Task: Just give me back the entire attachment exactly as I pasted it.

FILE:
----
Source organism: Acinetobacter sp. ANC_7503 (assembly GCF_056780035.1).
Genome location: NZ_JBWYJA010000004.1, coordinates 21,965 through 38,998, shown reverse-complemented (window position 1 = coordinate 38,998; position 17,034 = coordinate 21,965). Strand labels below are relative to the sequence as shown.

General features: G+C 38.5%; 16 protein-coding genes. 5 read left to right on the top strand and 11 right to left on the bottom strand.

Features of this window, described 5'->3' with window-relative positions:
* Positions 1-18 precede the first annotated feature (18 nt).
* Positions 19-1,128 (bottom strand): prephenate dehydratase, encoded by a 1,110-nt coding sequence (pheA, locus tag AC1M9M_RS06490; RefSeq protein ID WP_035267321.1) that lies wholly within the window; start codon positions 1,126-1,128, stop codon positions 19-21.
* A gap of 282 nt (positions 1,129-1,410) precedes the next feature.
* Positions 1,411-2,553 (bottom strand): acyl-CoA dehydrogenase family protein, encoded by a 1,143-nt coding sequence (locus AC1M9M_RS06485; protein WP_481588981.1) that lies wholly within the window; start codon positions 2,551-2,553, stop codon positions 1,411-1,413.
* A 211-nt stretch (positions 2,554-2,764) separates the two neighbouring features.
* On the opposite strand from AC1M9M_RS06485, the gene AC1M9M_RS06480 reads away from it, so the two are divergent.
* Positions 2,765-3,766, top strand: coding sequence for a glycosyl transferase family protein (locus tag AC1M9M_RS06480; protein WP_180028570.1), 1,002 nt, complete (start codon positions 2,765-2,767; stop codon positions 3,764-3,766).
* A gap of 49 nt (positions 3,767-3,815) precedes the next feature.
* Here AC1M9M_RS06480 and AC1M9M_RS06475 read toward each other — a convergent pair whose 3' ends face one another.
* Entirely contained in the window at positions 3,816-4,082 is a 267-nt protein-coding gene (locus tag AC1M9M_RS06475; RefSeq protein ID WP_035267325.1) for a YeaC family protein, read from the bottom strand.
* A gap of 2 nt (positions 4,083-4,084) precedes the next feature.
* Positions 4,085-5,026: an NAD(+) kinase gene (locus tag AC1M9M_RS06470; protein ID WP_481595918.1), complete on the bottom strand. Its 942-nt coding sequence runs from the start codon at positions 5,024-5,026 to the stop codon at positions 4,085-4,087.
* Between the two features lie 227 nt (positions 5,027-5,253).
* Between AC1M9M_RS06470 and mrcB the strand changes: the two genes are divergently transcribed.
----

Source organism: Acinetobacter sp. ANC_7503 (assembly GCF_056780035.1).
Genome location: NZ_JBWYJA010000004.1, coordinates 21,965 through 38,998, shown reverse-complemented (window position 1 = coordinate 38,998; position 17,034 = coordinate 21,965). Strand labels below are relative to the sequence as shown.

General features: G+C 38.5%; 16 protein-coding genes. 5 read left to right on the top strand and 11 right to left on the bottom strand.

Features of this window, described 5'->3' with window-relative positions:
* Positions 1-18 precede the first annotated feature (18 nt).
* Positions 19-1,128 (bottom strand): prephenate dehydratase, encoded by a 1,110-nt coding sequence (pheA, locus tag AC1M9M_RS06490; RefSeq protein ID WP_035267321.1) that lies wholly within the window; start codon positions 1,126-1,128, stop codon positions 19-21.
* A gap of 282 nt (positions 1,129-1,410) precedes the next feature.
* Positions 1,411-2,553 (bottom strand): acyl-CoA dehydrogenase family protein, encoded by a 1,143-nt coding sequence (locus AC1M9M_RS06485; protein WP_481588981.1) that lies wholly within the window; start codon positions 2,551-2,553, stop codon positions 1,411-1,413.
* A 211-nt stretch (positions 2,554-2,764) separates the two neighbouring features.
* On the opposite strand from AC1M9M_RS06485, the gene AC1M9M_RS06480 reads away from it, so the two are divergent.
* Positions 2,765-3,766, top strand: coding sequence for a glycosyl transferase family protein (locus tag AC1M9M_RS06480; protein WP_180028570.1), 1,002 nt, complete (start codon positions 2,765-2,767; stop codon positions 3,764-3,766).
* A gap of 49 nt (positions 3,767-3,815) precedes the next feature.
* Here AC1M9M_RS06480 and AC1M9M_RS06475 read toward each other — a convergent pair whose 3' ends face one another.
* Entirely contained in the window at positions 3,816-4,082 is a 267-nt protein-coding gene (locus tag AC1M9M_RS06475; RefSeq protein ID WP_035267325.1) for a YeaC family protein, read from the bottom strand.
* A gap of 2 nt (positions 4,083-4,084) precedes the next feature.
* Positions 4,085-5,026: an NAD(+) kinase gene (locus tag AC1M9M_RS06470; protein ID WP_481595918.1), complete on the bottom strand. Its 942-nt coding sequence runs from the start codon at positions 5,024-5,026 to the stop codon at positions 4,085-4,087.
* Between the two features lie 227 nt (positions 5,027-5,253).
* Between AC1M9M_RS06470 and mrcB the strand changes: the two genes are divergently transcribed.